The glass arena of the Royal Exchange has been converted into the biggest shebeen ever seen in County Mayo by Conor Murphy's set for JM Synge's play. Barrels are stacked in the front of house, while on stage a crate of cabbages fills one corner, while sacks of straw, a pile of sheepskins and a collection of grimy bottles and glasses suggest all the paraphernalia of a simple agrarian community in 1907.
Despite - or because of - this attention to naturalistic detail, Greg Hersov's production does not quite add up to the sum of its enjoyable parts. It holds the attention, but the final despairing cry of its heroine provokes a ripple of laughter rather than sympathy.
This is not the fault of Mairead McKinley as Pegeen Mike. She is no delicate Celtic flower, but a sturdily beautiful woman you can imagine giving short shrift to ewes and suitors alike - and one who has long waited for a man who can fire her appetite, not her common sense. Michael Colgan is more showy as Christy, the muddy boy who seeks sanctuary and then love in Pegeen's pub with a story of having killed his father in a potato field.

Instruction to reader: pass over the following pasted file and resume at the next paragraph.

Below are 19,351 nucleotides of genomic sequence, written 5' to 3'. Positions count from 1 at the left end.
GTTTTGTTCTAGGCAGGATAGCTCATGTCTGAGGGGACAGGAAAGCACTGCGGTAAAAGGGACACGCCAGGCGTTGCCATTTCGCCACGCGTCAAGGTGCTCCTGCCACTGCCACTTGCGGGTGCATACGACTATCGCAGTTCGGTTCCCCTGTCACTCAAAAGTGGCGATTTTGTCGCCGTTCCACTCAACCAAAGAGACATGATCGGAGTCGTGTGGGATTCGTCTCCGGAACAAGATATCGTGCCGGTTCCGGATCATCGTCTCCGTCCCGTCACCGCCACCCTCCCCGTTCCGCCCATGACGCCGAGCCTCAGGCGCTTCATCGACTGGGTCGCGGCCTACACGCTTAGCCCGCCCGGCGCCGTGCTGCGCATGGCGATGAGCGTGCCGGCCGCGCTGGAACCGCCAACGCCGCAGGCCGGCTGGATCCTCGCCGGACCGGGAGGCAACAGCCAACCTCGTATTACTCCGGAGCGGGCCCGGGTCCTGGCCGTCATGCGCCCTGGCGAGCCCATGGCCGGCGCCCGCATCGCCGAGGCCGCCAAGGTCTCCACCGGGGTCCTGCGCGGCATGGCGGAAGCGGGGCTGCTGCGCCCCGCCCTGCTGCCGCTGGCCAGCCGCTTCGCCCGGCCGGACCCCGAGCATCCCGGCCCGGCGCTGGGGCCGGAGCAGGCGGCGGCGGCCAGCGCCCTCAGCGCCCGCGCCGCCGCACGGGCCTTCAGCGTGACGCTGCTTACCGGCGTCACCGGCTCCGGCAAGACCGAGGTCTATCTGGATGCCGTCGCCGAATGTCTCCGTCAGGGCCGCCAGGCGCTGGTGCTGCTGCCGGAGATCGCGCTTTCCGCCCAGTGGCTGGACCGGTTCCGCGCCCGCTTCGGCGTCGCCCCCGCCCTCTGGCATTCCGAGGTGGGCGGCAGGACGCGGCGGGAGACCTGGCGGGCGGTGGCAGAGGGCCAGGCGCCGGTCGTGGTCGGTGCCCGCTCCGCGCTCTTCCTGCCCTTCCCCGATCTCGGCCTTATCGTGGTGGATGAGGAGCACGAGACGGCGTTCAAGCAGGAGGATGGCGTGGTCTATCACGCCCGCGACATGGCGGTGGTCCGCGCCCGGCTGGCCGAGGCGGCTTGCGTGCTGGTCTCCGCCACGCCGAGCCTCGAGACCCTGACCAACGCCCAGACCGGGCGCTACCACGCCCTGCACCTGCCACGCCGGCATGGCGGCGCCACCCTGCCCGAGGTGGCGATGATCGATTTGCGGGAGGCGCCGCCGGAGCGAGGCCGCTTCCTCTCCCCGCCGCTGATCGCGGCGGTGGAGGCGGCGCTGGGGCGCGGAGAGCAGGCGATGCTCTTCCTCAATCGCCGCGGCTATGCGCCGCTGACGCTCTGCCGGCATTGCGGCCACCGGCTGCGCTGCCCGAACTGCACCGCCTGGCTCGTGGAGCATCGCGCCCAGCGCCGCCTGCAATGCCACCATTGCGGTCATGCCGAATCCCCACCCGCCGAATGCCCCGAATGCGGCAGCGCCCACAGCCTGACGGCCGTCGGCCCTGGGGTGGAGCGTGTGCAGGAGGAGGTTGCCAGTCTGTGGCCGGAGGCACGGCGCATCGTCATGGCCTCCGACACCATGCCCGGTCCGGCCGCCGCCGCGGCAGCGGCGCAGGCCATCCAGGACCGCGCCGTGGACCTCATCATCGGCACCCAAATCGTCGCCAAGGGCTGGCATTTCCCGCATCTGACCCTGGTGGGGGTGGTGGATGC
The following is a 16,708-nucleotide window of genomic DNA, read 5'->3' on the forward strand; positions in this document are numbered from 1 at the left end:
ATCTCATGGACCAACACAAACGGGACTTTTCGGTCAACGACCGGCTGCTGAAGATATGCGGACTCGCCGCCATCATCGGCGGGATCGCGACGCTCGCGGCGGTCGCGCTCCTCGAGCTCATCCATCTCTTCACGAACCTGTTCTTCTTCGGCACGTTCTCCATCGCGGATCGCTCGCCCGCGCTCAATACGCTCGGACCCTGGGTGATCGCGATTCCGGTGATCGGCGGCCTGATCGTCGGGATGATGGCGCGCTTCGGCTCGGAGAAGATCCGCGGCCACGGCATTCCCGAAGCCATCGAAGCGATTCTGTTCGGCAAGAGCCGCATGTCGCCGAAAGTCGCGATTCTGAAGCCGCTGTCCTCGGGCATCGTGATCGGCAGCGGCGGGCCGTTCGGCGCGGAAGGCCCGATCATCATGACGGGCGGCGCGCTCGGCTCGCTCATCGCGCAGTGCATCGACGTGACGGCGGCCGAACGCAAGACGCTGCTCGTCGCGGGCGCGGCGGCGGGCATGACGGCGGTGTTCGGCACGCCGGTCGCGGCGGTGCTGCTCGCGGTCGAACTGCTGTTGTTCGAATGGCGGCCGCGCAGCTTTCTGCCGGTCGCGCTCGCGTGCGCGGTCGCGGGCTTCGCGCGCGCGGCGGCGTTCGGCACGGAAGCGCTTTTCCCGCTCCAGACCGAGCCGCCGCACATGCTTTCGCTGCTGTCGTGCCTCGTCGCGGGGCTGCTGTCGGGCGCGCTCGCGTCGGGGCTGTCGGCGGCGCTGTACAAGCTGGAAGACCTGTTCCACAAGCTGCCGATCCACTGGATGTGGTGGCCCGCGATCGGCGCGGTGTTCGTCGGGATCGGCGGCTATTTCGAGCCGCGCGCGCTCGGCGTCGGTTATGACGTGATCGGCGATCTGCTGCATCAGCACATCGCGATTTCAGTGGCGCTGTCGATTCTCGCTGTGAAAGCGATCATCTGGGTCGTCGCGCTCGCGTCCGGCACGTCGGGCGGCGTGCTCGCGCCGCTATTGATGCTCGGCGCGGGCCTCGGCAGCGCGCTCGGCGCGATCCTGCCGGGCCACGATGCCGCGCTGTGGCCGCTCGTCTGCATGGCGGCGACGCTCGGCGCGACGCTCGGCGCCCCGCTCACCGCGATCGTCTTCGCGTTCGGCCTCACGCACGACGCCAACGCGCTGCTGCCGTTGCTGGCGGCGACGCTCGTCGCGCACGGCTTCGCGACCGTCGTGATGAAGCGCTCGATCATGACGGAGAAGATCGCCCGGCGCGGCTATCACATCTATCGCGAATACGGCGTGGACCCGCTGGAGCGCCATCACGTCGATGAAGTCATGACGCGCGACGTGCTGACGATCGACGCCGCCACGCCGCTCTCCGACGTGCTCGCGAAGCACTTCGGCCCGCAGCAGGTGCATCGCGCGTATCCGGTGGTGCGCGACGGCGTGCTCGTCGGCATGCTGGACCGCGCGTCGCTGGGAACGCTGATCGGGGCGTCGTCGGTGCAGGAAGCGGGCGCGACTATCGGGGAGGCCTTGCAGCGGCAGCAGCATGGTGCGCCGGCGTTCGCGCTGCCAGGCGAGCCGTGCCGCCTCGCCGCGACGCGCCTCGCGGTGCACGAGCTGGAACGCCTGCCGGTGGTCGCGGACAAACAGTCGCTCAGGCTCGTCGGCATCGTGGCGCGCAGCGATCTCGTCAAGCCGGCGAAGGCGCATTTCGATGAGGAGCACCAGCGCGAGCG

Synge never committed himself to whether he had written a tragedy or a comedy. But for all his lyrical brilliance he has something urgent to say about an impoverished society for whom a criminal is a celebrity, and about loneliness when talk and drink flow free but emotional commitment is not dispensed at all.
Except for the maligned Widow Quin (unsentimentally realised by Eileen Pollock) everyone sooner or later behaves cruelly in The Playboy of the Western World. Although nobody would accuse this production of prettifying the play it is lovingly maintained rather than passionately felt.
· Until November 29. Box office: 0161-833 9833.